Overcoming the Fear of Man
I know what it’s like to be blinded by the fear of what others might think of me. If you’ve got human DNA in your cells, I suspect you do too. It’s not a rare problem. We can easily be blinded or even paralyzed by according ourselves the ability to read another person’s mind and know the estimation they’ll form of us — and then let that control what we’ll say or do. This especially can happen when we’re in front of an opportunity to acknowledge Christ and his place in our lives. This can happen when there’s an opportunity for us to be known or seen as a Christian.
When I was 17 years old I had an English assignment due. We were supposed to read a novel and write a report. I’d left it to the last minute. I looked through the list of books and saw George Orwell’s 1984. I’d read that book in Grade 6, so I kind of knew the story-line. But then I remembered that it’d been made into a movie. I’d seen the movie on the shelf at my local video store. So I thought: I’ll just watch the movie, review the plot-line that way, and then write my report. I can get it all done in two or three hours. I went to the video store and bragged to the guy behind the counter about my plan. He then asked me which school I went to. I didn’t want to tell him that I went to a Christian school. I was ashamed of that, so I told him I went to the local public school. He said, “Oh, I went there too. Who’s your English teacher?” I lied again and made up some name. He said, “Oh, I never heard of her before, is she new?” I lied again and just tried my best to get out of there as quickly as I could. I had the fear of man in me something strong. I wanted to be seen as cool and edgy, even by this stranger. I didn’t want to be seen as connected with a Christian school, or anything Christian.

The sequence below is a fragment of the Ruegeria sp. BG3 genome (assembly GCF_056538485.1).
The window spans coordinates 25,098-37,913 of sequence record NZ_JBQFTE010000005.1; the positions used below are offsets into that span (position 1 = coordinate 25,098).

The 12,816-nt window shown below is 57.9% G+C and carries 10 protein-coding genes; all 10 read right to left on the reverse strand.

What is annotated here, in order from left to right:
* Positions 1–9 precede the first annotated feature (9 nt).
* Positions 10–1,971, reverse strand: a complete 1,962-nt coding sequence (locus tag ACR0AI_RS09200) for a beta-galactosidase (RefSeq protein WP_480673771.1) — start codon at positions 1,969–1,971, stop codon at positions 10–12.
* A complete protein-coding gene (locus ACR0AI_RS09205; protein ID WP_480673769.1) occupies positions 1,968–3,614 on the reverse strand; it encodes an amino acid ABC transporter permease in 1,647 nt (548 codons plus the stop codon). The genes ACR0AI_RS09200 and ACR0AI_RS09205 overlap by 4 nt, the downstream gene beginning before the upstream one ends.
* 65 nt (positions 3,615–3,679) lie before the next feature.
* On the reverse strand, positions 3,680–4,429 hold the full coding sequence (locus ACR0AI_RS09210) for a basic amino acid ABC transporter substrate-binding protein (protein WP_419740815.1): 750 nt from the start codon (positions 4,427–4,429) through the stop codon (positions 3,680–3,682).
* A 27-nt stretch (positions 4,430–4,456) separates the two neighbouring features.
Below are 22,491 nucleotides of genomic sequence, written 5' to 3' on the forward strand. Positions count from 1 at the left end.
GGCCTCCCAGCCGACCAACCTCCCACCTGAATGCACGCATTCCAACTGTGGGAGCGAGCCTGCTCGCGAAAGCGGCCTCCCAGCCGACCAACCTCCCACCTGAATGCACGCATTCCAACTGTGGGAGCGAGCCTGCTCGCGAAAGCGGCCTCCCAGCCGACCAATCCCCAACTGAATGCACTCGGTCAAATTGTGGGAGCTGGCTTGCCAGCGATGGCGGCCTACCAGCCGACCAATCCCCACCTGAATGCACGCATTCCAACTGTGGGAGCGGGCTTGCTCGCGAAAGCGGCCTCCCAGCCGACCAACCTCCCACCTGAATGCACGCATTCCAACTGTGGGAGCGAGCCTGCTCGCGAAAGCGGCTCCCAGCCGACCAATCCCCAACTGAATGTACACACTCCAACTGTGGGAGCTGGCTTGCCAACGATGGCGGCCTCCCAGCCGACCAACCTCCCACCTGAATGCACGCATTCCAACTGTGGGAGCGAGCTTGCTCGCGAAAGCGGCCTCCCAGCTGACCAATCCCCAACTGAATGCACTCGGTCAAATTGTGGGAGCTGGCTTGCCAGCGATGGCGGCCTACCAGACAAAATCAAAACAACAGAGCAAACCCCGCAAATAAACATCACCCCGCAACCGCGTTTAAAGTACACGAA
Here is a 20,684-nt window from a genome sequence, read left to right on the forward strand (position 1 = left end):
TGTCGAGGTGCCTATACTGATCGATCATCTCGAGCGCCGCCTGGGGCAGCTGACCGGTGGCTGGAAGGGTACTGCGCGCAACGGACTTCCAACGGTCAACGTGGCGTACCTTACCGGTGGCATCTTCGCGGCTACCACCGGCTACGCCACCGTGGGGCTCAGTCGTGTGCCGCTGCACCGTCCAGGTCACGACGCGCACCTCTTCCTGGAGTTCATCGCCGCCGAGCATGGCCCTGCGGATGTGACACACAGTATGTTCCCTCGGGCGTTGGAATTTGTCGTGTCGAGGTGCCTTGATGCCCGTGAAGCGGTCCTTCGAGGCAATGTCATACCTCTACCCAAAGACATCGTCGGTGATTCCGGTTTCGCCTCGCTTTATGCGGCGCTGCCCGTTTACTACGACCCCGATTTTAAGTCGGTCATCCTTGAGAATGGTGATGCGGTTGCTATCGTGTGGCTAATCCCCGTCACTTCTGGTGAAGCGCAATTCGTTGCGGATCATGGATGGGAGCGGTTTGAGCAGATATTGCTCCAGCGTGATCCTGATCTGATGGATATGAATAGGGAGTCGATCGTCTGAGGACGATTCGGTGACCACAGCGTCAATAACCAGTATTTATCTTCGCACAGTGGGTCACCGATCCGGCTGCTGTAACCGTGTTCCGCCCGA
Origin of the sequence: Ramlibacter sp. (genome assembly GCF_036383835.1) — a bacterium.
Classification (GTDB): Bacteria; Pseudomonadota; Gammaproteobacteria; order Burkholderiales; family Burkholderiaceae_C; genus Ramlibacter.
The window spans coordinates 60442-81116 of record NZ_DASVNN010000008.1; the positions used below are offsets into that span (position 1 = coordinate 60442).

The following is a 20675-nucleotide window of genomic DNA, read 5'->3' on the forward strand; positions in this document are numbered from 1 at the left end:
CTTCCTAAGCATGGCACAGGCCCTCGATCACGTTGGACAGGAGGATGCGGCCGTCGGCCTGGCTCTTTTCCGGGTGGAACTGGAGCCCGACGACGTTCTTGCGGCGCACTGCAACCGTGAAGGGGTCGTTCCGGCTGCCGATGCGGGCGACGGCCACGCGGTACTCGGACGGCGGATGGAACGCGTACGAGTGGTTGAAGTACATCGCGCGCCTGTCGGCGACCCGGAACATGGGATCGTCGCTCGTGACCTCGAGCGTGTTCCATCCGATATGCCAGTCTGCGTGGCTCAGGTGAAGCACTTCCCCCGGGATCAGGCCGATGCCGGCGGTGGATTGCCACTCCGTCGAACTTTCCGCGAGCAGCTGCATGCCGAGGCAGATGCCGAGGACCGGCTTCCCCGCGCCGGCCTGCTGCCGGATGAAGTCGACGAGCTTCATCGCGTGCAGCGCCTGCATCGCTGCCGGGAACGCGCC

The Bible describes this problem. Just think of the Gospel According to John. There are at least three instances where we see men and women frozen by the fear of man.
The most famous would be in John 3 when Nicodemus comes to Jesus by night. True, the text doesn’t actually say that Nicodemus did this because he was afraid, but it’s a legitimate conclusion.
In John 9, the parents of the man born blind who’d been healed by Jesus, hesitated to say anything about Jesus. Why? “…Because they feared the Jews, for the Jews already agreed that if anyone should confess Jesus to be the Christ, he was to be put out of the synagogue” (John 9:22). Excommunication hung over their heads. It petrified them and so they didn’t want to come anywhere near being seen as supporters of Jesus, even though he’d healed their son.
Finally, at the end of John 12 we’re told that many of the Jewish authorities believed in Jesus, but hid it. This is the reason: “….for fear of the Pharisees they did not confess it, so that they would not be put out of the synagogue; for they loved the glory that comes from man more than the glory that comes from God” (John 12:42-43). Again, there was a fear of excommunication and social exclusion.
The Bible not only describes the problem, it also addresses it. The gospel tells us of a Saviour who was never blinded or paralyzed by the fear of man. He feared God, but not man. If you believe in Jesus Christ, his obedience is credited to you. The gospel tells us of a Saviour who also died on the cross for the scared witless, those whose sinful hearts give in to foolish fear. That’s a sin for which he paid the penalty too. Through Christ, there’s forgiveness for the fear of man.
Through Christ’s Spirit, there’s also a way to overcome the fear of man. We’re not doomed to be stuck in this rut of fear. Think of 2 Timothy 1:7, “…for God gave us not a Spirit of fear but of power and love and self-control.” With his strength, the Holy Spirit makes believers bold — certainly we see that in the book of Acts. Peter, who not long before had himself been seized by the fear of man, now speaks boldly for the Lord. The Spirit has changed him and gifted him with this boldness. He can do the same for us.
So, if you’re struggling with the fear of man, what can you do? As an essential first step: pray for the Holy Spirit to overcome your fear. Pray for him to fill you and drive out your fear. Ask him to work in your heart so that you’re bold and fearless, especially when given opportunities to confess the name of Christ. Here’s what happens as we do that:
“When I called, you answered me; you made me bold and stouthearted.” (Psalm 138:3, NIV).